Investors in the businessman’s failed financial scheme had obtained a judgment against him for 2.5 million dollars and sought to enforce that debt against various assets, which had been given to his wife or placed in her name. It was submitted that the transfers were at an undervalue, within the meaning of Section 423 of the Insolvency Act 1986, and were designed to put the assets out of his creditors’ reach.
The Court upheld the investors’ arguments in respect of a number of residential properties, cars – including an Aston Martin – and various cash sums and other benefits which had been passed from husband to wife. The latter’s plea that the car was a wedding anniversary gift, and that other assets had been moved to her as part of an informal separation agreement, were rejected.
The ruling opened the way for the investors to enforce the debt against the assets which had been gifted by the businessman to his wife for no consideration. However, the Court exercised its discretion to allow the wife to retain £100,000 of the relevant sum so that she would have the opportunity to re-settle herself and to pay for the completion of her daughter’s education.
A recent case (The Governing Body of Binfield Church of England Primary School v Roll) examined how the number of hours worked by an 'on call' employee should be calculated in the context of the National Minimum Wage.
Mr Roll was employed as a school security guard. He was required to live on the school premises and to respond to alarm calls day and night.
Although his contract of employment stated that his normal working week would be 39 hours with the possibility of further hours paid as overtime, Mr Roll argued that he was, in practice, on call 24 hours a day, including at weekends. He was obliged to live in a bungalow in the school grounds and had been issued with a mobile phone that was linked to the school's alarm system, to which he was required to respond at all times.
The Employment Tribunal (ET) upheld his complaint that he had suffered unauthorised deductions from his wages and the school's governors were ordered to pay him more than £80,000 in compensation. That was on the basis that, when all of his working hours were computed, he had been paid less than the hourly rate required by the National Minimum Wage Regulations 1999.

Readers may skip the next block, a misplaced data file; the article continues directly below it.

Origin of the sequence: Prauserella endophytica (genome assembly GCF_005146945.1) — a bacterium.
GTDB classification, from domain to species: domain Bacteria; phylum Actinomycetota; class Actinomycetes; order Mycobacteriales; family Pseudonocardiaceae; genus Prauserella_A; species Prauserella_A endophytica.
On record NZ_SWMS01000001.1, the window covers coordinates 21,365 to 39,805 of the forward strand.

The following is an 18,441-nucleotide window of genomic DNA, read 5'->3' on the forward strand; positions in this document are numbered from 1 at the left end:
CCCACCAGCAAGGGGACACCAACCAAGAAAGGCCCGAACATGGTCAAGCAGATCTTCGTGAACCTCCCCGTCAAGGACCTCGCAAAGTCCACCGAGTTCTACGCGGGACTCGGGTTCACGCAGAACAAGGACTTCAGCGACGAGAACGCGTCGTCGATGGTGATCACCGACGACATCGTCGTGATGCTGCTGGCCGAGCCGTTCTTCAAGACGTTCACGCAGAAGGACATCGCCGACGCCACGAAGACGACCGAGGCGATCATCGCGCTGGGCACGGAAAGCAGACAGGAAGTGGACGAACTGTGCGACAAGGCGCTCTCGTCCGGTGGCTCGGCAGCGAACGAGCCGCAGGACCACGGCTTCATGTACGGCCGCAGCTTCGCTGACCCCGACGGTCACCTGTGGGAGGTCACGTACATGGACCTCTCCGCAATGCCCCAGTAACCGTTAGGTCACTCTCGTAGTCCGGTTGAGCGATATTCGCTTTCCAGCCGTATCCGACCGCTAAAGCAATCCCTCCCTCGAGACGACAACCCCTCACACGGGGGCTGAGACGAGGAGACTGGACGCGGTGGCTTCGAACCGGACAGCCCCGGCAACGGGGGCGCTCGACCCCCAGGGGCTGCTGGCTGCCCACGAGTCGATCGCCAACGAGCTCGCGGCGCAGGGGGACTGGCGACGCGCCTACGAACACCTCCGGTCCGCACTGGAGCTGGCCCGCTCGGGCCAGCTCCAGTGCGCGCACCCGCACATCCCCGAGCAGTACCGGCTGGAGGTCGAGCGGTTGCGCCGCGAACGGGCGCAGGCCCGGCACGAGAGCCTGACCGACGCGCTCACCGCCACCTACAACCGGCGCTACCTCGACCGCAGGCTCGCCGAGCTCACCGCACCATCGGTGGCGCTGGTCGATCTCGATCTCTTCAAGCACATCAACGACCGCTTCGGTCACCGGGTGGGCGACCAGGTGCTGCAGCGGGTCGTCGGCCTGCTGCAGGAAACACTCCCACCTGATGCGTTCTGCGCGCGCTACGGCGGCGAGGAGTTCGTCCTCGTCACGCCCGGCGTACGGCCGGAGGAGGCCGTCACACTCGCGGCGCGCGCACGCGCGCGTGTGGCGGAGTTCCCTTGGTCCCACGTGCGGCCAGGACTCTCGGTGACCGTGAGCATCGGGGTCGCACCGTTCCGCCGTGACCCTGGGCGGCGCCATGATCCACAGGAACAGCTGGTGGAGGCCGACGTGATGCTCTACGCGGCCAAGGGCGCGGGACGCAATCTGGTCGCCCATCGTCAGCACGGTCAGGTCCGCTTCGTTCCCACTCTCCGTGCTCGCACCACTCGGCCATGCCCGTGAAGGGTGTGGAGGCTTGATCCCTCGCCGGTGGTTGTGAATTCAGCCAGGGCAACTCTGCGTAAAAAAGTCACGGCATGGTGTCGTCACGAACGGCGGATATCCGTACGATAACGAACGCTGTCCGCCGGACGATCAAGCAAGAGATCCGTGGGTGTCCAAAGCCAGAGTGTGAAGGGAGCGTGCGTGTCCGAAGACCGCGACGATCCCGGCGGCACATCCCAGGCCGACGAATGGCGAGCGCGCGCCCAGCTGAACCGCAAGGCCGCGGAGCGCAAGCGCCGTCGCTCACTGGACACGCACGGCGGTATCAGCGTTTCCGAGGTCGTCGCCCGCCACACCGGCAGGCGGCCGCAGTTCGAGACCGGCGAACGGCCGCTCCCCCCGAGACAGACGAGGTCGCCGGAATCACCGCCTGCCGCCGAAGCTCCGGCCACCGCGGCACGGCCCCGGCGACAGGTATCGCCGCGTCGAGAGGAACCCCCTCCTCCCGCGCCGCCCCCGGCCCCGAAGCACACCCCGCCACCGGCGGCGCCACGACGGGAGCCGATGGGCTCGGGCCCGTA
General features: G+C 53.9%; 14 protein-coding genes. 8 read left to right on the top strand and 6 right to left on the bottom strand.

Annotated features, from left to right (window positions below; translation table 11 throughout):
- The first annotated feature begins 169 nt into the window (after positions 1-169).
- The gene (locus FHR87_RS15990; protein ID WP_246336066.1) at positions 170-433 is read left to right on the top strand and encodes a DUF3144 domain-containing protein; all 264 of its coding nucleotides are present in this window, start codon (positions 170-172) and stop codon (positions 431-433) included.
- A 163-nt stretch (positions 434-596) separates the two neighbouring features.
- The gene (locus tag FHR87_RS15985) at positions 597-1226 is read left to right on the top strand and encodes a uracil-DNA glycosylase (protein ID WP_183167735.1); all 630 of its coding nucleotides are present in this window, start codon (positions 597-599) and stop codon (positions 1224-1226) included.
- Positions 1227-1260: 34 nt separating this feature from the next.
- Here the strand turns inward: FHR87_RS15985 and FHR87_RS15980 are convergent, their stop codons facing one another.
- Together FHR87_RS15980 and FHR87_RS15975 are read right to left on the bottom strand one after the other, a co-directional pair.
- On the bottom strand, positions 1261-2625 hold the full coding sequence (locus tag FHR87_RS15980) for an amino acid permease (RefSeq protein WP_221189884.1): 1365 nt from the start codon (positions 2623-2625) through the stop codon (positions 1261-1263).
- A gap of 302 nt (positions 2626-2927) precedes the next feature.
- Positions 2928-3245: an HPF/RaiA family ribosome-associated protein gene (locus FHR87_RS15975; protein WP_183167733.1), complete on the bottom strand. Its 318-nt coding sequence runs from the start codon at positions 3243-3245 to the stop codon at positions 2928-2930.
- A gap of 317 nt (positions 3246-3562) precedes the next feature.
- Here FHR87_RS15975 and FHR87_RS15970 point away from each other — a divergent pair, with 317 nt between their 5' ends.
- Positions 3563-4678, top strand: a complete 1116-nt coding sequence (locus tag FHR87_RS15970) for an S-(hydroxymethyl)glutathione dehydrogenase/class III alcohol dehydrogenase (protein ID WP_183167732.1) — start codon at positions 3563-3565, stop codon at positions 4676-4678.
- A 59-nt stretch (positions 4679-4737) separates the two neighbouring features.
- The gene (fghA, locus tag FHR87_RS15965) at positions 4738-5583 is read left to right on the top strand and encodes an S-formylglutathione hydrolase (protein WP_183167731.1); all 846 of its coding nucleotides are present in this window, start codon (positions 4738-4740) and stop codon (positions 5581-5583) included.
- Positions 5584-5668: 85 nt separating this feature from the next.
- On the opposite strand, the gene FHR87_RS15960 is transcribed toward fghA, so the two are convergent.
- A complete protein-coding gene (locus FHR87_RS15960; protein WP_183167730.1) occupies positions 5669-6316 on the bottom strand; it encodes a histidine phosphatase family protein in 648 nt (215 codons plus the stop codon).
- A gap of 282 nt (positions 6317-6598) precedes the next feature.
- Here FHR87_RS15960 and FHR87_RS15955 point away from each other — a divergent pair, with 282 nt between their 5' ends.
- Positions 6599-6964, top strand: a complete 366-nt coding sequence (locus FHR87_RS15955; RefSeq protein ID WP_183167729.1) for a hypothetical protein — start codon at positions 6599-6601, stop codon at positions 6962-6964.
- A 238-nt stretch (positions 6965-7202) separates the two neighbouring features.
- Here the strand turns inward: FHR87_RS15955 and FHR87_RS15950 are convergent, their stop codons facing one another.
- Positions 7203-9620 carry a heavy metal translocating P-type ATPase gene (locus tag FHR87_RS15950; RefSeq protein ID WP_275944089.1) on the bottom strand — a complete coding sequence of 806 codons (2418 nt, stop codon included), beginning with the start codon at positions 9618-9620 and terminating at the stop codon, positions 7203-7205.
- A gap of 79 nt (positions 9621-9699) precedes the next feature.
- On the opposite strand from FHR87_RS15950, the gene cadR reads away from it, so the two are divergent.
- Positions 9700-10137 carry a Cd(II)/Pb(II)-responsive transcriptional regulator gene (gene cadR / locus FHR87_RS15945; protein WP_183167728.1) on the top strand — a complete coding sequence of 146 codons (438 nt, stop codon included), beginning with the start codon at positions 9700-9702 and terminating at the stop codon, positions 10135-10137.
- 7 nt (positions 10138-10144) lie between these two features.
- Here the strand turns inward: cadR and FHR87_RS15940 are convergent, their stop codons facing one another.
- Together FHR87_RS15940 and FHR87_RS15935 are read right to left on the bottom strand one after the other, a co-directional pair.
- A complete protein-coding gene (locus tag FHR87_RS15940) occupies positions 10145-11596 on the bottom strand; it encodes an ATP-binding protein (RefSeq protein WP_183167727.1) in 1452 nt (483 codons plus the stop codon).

In upholding the governors' challenge to that decision, however, the Employment Appeal Tribunal (EAT) found that the ET had failed to take into account a number of factors that ought to have been explained. Amongst other things, the school would never have disciplined Mr Roll for being away from the premises outside his shift periods.
When not on shift, he was permitted to absent himself from the school so long as he was sufficiently nearby to deal with any emergencies which might arise. He was able to, and did, attend social functions off the school's premises, even if he might be called back from those functions, and he was able to go away at weekends, provided notice was given, without taking that period as holiday.
In addition, the school was under no statutory duty to have someone on the premises at all times, and emergencies in fact arose quite rarely.
In those circumstances, the matter was remitted to the same ET to consider whether those factors were material.
The 2016 UEFA European Championship takes place in France, with the group stages commencing on the evening of Friday, 10 June at 20:00, when France play Romania in Paris. Wales and England are both in group B and play their first matches on Saturday, 11 June at 17:00 and 20:00 respectively. Northern Ireland have their first Group C match on Sunday, 12 June at 17:00. The final is scheduled for Sunday, 10 July.
Employers who have not already done so should ensure they have policies in place to deal with any issues that could arise and that employees fully understand them.
To help employers achieve a balance between flexibility and productivity in a way that is consistent and fair to all members of staff, the Advisory, Conciliation and Arbitration Service has published guidance covering the main issues. These are likely to be:
- last-minute requests for annual leave;
- sickness absence; and
- Internet and social media use during working hours.
If you are considering adopting flexible working arrangements, it is important that these do not discriminate against staff who support teams other than the home nations. Many workers from abroad will be supporting their own national teams. Nor should any arrangements made have an adverse effect on workers who have no interest in football.
The guidance can be found at
A full list of the fixtures can be found at
For advice on any employment law matters, please contact one of the employment law team or contact Tina Chander on 0121 698 2200 email@example.com
In a stern warning shot across the bows of parents tempted to use high tech listening devices to spy on their children, a father who placed ‘bugs’ in his daughter’s school uniform in the midst of a bitter residency dispute paid the price when a judge ruled that the little girl should live with her mother.
Tiny recording devices – which could be bought for a few pounds on the Internet – were sewn into the pockets of the girl's blazer and raincoat by the man's partner. For nearly two years, much of what she said to her social worker, as well as her school friends and teachers, was recorded without her knowledge and typed up into a transcript which ran to more than 100 pages.
The judge observed that it hardly needed saying that covertly recording children’s conversation could almost never be justified. Whilst stopping short of ruling that what the couple did was illegal, he said that the bugging operation had further damaged relations between the adults in the girl’s life and underlined the father's inability to trust social workers.
It was extremely damaging to the girl and it was not hard to imagine the reaction of other parents at the girl’s school if they were to learn that their children had been recorded as a result of talking to her, or even being near her. The discovery of the secret surveillance was a prominent factor in the judge’s ruling that the father and his partner could not meet the girl's emotional needs.